Albertans have the highest average debt load in the country at more than $27,000, says Equifax Canada.
A study released this morning by the credit bureau said consumer debt delinquencies in the province jumped 25 per cent over the same quarter last year.
But the nationwide delinquency rate didn't change, and Equifax Canada says rates remain at historic lows.
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"Despite the ups and downs of today's economy we're seeing that Canadians are generally able to manage debt and rein in spending when they have to," Regina Malina, the senior director of decision insights at Equifax Canada, said in a release.
"It may be a surprise to some, but the fact is delinquency rates in the oil-producing provinces are still relatively low. Most people are still finding a way to pay back what they owe."
Western region struggling
The Prairie provinces and Newfoundland — regions that have been the most impacted by the downturn — saw the biggest increase in delinquency rates. Tumbling oil prices have led to widespread layoffs in the oil and gas sector.
The numbers don't surprise Donna Carson, an insolvency trustee in Calgary.
"We're seeing people who have been laid off, or had their hours or their pay cut back from employers, and so now they're not able to manage all their debt payments," she said.
Carson says many people are making the mistake of waiting too long to get professional advice about their debt.
"There's a pride involved in being able to deal with circumstances like this on your own, or an embarrassment maybe," she said.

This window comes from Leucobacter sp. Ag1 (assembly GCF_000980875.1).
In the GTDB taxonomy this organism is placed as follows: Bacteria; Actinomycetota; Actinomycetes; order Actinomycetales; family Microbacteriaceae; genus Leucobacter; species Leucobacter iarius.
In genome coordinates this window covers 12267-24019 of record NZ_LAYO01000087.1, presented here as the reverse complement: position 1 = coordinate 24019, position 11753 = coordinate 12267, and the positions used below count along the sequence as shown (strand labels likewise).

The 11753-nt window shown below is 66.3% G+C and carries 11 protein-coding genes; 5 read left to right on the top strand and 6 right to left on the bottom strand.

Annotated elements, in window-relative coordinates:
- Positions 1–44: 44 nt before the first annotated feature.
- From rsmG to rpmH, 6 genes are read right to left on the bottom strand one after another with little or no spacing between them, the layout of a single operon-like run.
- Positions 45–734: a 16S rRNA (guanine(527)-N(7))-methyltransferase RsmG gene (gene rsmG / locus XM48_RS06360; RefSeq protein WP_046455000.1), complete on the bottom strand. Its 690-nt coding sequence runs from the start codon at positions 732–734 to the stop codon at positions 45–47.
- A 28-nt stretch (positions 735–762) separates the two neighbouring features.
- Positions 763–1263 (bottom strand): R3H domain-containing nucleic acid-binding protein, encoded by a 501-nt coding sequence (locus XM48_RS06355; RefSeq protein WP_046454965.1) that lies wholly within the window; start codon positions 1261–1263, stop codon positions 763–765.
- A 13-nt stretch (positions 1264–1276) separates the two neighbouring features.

"People don't have to feel that they need to deal with these times on their own."
Another credit rating agency, TransUnion, reported last November that Alberta used to fall below the national average delinquency rate. That changed in the second half of 2015.
- See the provincial delinquency rates here.
Average debt in Calgary is $28,421 excluding mortgages, while Edmonton's average debt is $26,479 compared to average consumer debt nationwide of $21,458.
The only age category to experience an increase in delinquency rates in the last quarter of 2015 was the under-26 group. The rate for that category rose 2.9 per cent.
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"Debt is often used as a tool for consumers to accomplish their objectives. However, as people get older, their income earning capabilities generally trend downward," Equifax said in a release. "To increase their financial security, Canadians should develop a plan to pay off their debt within a set timeframe."
Equifax says interest rates will rise eventually and those relying on the availability of cheap credit will be tremendously vulnerable.
Canada's total reported consumer debt is now at $1.621 trillion, compared to $1.529 trillion a year ago.